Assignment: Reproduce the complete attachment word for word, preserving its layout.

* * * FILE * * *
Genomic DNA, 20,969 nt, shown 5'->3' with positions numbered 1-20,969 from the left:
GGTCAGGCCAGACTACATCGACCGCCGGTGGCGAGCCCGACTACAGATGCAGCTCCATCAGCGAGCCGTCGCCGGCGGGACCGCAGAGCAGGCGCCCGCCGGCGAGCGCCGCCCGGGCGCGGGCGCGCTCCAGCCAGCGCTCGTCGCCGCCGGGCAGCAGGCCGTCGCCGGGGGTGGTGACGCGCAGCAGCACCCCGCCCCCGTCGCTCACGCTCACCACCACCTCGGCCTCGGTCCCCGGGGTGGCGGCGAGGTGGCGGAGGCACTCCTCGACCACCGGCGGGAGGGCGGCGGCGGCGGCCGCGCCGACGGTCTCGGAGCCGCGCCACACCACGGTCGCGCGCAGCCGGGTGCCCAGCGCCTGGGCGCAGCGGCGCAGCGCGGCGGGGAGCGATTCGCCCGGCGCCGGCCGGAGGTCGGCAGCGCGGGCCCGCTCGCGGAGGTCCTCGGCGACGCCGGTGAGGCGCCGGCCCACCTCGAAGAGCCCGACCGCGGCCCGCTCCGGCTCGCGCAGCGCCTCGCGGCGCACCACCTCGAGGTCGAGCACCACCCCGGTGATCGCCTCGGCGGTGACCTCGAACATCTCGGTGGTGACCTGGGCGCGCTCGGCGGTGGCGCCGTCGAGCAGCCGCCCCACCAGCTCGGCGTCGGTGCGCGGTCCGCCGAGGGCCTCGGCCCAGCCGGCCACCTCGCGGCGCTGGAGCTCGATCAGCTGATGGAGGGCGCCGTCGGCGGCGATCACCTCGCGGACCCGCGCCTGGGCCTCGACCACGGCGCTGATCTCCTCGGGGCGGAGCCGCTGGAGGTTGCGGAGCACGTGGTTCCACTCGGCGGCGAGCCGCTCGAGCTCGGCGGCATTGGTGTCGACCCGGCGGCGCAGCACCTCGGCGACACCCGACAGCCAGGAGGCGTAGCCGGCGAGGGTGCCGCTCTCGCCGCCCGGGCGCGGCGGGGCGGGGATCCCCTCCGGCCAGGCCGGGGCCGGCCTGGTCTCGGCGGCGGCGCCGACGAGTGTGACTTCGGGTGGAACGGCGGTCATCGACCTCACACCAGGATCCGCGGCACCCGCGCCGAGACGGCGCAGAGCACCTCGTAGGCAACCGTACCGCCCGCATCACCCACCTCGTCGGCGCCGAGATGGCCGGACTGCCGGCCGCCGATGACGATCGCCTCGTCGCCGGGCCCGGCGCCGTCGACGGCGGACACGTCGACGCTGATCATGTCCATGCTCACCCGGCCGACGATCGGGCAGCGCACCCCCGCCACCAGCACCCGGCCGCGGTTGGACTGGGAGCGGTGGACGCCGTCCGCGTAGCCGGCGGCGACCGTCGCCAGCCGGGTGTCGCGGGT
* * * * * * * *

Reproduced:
Genomic DNA, 20,969 nt, shown 5'->3' with positions numbered 1-20,969 from the left:
GGTCAGGCCAGACTACATCGACCGCCGGTGGCGAGCCCGACTACAGATGCAGCTCCATCAGCGAGCCGTCGCCGGCGGGACCGCAGAGCAGGCGCCCGCCGGCGAGCGCCGCCCGGGCGCGGGCGCGCTCCAGCCAGCGCTCGTCGCCGCCGGGCAGCAGGCCGTCGCCGGGGGTGGTGACGCGCAGCAGCACCCCGCCCCCGTCGCTCACGCTCACCACCACCTCGGCCTCGGTCCCCGGGGTGGCGGCGAGGTGGCGGAGGCACTCCTCGACCACCGGCGGGAGGGCGGCGGCGGCGGCCGCGCCGACGGTCTCGGAGCCGCGCCACACCACGGTCGCGCGCAGCCGGGTGCCCAGCGCCTGGGCGCAGCGGCGCAGCGCGGCGGGGAGCGATTCGCCCGGCGCCGGCCGGAGGTCGGCAGCGCGGGCCCGCTCGCGGAGGTCCTCGGCGACGCCGGTGAGGCGCCGGCCCACCTCGAAGAGCCCGACCGCGGCCCGCTCCGGCTCGCGCAGCGCCTCGCGGCGCACCACCTCGAGGTCGAGCACCACCCCGGTGATCGCCTCGGCGGTGACCTCGAACATCTCGGTGGTGACCTGGGCGCGCTCGGCGGTGGCGCCGTCGAGCAGCCGCCCCACCAGCTCGGCGTCGGTGCGCGGTCCGCCGAGGGCCTCGGCCCAGCCGGCCACCTCGCGGCGCTGGAGCTCGATCAGCTGATGGAGGGCGCCGTCGGCGGCGATCACCTCGCGGACCCGCGCCTGGGCCTCGACCACGGCGCTGATCTCCTCGGGGCGGAGCCGCTGGAGGTTGCGGAGCACGTGGTTCCACTCGGCGGCGAGCCGCTCGAGCTCGGCGGCATTGGTGTCGACCCGGCGGCGCAGCACCTCGGCGACACCCGACAGCCAGGAGGCGTAGCCGGCGAGGGTGCCGCTCTCGCCGCCCGGGCGCGGCGGGGCGGGGATCCCCTCCGGCCAGGCCGGGGCCGGCCTGGTCTCGGCGGCGGCGCCGACGAGTGTGACTTCGGGTGGAACGGCGGTCATCGACCTCACACCAGGATCCGCGGCACCCGCGCCGAGACGGCGCAGAGCACCTCGTAGGCAACCGTACCGCCCGCATCACCCACCTCGTCGGCGCCGAGATGGCCGGACTGCCGGCCGCCGATGACGATCGCCTCGTCGCCGGGCCCGGCGCCGTCGACGGCGGACACGTCGACGCTGATCATGTCCATGCTCACCCGGCCGACGATCGGGCAGCGCACCCCCGCCACCAGCACCCGGCCGCGGTTGGACTGGGAGCGGTGGACGCCGTCCGCGTAGCCGGCGGCGACCGTCGCCAGCCGGGTGTCGCGGGT